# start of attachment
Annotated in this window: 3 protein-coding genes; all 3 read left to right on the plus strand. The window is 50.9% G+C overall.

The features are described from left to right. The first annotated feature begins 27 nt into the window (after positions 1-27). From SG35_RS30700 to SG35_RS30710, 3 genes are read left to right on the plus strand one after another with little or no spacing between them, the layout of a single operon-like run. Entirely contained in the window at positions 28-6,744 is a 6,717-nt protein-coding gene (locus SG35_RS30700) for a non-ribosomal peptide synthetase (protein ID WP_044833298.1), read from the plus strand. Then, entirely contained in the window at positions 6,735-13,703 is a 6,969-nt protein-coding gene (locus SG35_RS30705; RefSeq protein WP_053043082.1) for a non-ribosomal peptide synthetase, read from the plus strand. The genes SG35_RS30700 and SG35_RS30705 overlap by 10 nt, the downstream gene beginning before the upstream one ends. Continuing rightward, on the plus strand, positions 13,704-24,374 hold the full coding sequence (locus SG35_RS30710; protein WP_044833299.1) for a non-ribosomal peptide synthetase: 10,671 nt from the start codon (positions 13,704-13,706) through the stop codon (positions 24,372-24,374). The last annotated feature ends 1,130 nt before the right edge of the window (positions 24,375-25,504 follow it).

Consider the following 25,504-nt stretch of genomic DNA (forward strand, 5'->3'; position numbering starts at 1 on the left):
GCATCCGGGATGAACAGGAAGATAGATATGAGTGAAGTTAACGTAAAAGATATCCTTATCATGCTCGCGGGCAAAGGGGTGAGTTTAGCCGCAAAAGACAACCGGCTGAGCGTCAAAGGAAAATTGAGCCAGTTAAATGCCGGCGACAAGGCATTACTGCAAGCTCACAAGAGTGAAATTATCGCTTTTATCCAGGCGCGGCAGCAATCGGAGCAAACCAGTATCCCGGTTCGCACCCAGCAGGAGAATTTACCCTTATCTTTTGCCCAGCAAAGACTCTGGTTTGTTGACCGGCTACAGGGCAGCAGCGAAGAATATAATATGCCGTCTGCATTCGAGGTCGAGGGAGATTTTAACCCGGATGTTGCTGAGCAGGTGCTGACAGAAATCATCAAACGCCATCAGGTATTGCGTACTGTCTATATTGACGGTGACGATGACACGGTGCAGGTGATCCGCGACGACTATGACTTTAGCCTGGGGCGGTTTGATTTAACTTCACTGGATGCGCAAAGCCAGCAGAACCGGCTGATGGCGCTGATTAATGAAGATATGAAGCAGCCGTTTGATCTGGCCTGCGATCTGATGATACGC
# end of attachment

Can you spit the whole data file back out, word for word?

Annotated in this window: 3 protein-coding genes; all 3 read left to right on the plus strand. The window is 50.9% G+C overall.

The features are described from left to right. The first annotated feature begins 27 nt into the window (after positions 1-27). From SG35_RS30700 to SG35_RS30710, 3 genes are read left to right on the plus strand one after another with little or no spacing between them, the layout of a single operon-like run. Entirely contained in the window at positions 28-6,744 is a 6,717-nt protein-coding gene (locus SG35_RS30700) for a non-ribosomal peptide synthetase (protein ID WP_044833298.1), read from the plus strand. Then, entirely contained in the window at positions 6,735-13,703 is a 6,969-nt protein-coding gene (locus SG35_RS30705; RefSeq protein WP_053043082.1) for a non-ribosomal peptide synthetase, read from the plus strand. The genes SG35_RS30700 and SG35_RS30705 overlap by 10 nt, the downstream gene beginning before the upstream one ends. Continuing rightward, on the plus strand, positions 13,704-24,374 hold the full coding sequence (locus SG35_RS30710; protein WP_044833299.1) for a non-ribosomal peptide synthetase: 10,671 nt from the start codon (positions 13,704-13,706) through the stop codon (positions 24,372-24,374). The last annotated feature ends 1,130 nt before the right edge of the window (positions 24,375-25,504 follow it).

Consider the following 25,504-nt stretch of genomic DNA (forward strand, 5'->3'; position numbering starts at 1 on the left):
GCATCCGGGATGAACAGGAAGATAGATATGAGTGAAGTTAACGTAAAAGATATCCTTATCATGCTCGCGGGCAAAGGGGTGAGTTTAGCCGCAAAAGACAACCGGCTGAGCGTCAAAGGAAAATTGAGCCAGTTAAATGCCGGCGACAAGGCATTACTGCAAGCTCACAAGAGTGAAATTATCGCTTTTATCCAGGCGCGGCAGCAATCGGAGCAAACCAGTATCCCGGTTCGCACCCAGCAGGAGAATTTACCCTTATCTTTTGCCCAGCAAAGACTCTGGTTTGTTGACCGGCTACAGGGCAGCAGCGAAGAATATAATATGCCGTCTGCATTCGAGGTCGAGGGAGATTTTAACCCGGATGTTGCTGAGCAGGTGCTGACAGAAATCATCAAACGCCATCAGGTATTGCGTACTGTCTATATTGACGGTGACGATGACACGGTGCAGGTGATCCGCGACGACTATGACTTTAGCCTGGGGCGGTTTGATTTAACTTCACTGGATGCGCAAAGCCAGCAGAACCGGCTGATGGCGCTGATTAATGAAGATATGAAGCAGCCGTTTGATCTGGCCTGCGATCTGATGATACGC